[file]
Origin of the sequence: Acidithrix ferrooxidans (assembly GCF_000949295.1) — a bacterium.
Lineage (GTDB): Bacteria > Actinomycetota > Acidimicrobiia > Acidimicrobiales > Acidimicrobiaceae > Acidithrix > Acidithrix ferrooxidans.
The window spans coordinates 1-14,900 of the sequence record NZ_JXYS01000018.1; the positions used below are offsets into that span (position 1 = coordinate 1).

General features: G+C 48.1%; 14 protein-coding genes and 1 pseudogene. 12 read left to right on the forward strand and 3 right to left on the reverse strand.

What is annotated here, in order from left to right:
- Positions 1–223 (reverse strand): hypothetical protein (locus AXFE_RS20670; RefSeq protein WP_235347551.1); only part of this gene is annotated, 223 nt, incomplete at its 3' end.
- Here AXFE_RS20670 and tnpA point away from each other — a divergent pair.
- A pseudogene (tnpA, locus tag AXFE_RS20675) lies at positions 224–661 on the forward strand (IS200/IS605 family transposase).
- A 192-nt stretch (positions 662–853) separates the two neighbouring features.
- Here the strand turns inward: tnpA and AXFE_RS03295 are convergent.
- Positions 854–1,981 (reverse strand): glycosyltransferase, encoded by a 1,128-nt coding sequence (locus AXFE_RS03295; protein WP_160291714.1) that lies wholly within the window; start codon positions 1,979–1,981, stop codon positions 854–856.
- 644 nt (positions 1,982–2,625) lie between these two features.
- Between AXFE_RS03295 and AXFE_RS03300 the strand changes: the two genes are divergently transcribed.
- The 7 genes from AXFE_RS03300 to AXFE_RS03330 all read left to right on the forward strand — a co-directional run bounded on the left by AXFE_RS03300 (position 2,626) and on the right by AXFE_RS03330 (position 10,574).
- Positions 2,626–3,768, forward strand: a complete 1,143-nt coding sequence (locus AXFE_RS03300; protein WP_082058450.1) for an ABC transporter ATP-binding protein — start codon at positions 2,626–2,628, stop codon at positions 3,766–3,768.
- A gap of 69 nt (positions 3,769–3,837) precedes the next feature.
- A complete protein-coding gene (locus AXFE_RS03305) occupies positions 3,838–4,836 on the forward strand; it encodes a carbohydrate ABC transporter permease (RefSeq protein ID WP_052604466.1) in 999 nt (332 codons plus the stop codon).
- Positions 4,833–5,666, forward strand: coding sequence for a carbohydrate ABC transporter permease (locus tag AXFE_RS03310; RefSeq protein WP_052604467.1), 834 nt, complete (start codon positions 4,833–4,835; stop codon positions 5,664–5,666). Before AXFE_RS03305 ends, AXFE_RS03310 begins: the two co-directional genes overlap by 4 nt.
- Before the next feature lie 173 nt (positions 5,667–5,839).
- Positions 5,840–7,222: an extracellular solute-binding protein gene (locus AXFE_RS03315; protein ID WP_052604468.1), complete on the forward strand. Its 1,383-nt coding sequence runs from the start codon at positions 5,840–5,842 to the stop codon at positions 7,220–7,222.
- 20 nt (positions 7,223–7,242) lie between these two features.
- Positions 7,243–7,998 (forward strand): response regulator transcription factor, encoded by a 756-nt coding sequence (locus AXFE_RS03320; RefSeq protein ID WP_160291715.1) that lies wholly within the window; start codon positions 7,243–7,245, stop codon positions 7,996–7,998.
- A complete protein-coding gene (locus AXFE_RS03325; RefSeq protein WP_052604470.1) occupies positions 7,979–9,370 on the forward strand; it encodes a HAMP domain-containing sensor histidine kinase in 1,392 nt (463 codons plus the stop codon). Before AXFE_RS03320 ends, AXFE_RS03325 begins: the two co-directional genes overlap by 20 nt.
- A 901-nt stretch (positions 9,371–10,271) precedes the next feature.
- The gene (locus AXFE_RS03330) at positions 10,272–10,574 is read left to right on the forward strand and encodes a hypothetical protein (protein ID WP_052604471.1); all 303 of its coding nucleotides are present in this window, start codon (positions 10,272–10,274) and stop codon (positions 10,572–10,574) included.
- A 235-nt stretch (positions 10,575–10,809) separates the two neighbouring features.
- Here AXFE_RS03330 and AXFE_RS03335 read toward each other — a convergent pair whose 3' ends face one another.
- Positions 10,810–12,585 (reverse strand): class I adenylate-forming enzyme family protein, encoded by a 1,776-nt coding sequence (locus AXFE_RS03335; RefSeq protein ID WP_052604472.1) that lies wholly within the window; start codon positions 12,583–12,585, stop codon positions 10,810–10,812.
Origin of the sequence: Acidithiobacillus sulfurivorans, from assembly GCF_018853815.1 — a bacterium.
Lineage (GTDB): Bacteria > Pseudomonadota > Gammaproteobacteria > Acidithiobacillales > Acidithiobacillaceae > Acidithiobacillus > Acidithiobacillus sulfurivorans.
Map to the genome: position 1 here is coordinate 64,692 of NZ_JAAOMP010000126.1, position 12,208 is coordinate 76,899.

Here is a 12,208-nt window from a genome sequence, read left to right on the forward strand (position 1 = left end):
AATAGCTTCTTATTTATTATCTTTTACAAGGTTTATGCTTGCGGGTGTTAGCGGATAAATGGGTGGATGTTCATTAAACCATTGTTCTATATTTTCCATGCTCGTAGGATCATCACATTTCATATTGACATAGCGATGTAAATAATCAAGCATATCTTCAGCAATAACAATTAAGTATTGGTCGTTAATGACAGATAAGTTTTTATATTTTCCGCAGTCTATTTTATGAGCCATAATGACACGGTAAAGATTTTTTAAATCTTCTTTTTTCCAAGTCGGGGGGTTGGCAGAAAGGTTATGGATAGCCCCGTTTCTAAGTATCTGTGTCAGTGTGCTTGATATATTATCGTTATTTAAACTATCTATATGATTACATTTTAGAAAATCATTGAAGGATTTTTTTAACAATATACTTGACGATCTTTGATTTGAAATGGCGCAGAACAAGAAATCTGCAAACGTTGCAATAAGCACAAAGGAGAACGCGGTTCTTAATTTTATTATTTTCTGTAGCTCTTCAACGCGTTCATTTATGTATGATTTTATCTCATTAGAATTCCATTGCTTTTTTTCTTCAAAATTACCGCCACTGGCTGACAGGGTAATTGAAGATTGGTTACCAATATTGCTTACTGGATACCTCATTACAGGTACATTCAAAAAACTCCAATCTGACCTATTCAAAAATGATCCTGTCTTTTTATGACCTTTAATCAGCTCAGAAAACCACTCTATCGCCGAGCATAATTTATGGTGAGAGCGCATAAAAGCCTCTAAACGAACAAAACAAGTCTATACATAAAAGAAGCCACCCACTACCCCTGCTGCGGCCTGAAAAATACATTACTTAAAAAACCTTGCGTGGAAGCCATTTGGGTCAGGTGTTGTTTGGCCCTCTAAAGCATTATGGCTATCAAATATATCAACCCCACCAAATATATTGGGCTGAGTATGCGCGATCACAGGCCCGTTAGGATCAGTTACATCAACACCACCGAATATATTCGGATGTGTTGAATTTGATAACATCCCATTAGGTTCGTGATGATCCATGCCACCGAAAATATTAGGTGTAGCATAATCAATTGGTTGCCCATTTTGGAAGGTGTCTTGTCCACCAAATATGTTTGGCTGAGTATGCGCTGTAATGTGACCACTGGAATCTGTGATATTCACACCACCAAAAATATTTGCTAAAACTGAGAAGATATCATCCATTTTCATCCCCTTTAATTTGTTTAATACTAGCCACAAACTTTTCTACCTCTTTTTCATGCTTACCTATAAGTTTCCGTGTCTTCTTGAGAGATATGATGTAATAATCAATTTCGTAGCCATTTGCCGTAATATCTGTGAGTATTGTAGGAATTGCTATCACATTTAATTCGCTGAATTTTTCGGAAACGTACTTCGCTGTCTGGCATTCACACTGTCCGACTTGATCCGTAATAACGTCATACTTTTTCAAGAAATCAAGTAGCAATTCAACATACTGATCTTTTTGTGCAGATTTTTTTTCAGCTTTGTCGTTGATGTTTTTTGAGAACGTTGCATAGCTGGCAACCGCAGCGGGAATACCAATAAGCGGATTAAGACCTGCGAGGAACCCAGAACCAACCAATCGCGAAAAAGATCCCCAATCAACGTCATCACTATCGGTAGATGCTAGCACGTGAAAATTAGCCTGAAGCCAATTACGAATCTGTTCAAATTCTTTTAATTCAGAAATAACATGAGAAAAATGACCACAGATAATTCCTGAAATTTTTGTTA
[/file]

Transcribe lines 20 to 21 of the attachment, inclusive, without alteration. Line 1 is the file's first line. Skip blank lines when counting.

- Positions 5,840–7,222: an extracellular solute-binding protein gene (locus AXFE_RS03315; protein ID WP_052604468.1), complete on the forward strand. Its 1,383-nt coding sequence runs from the start codon at positions 5,840–5,842 to the stop codon at positions 7,220–7,222.
- 20 nt (positions 7,223–7,242) lie between these two features.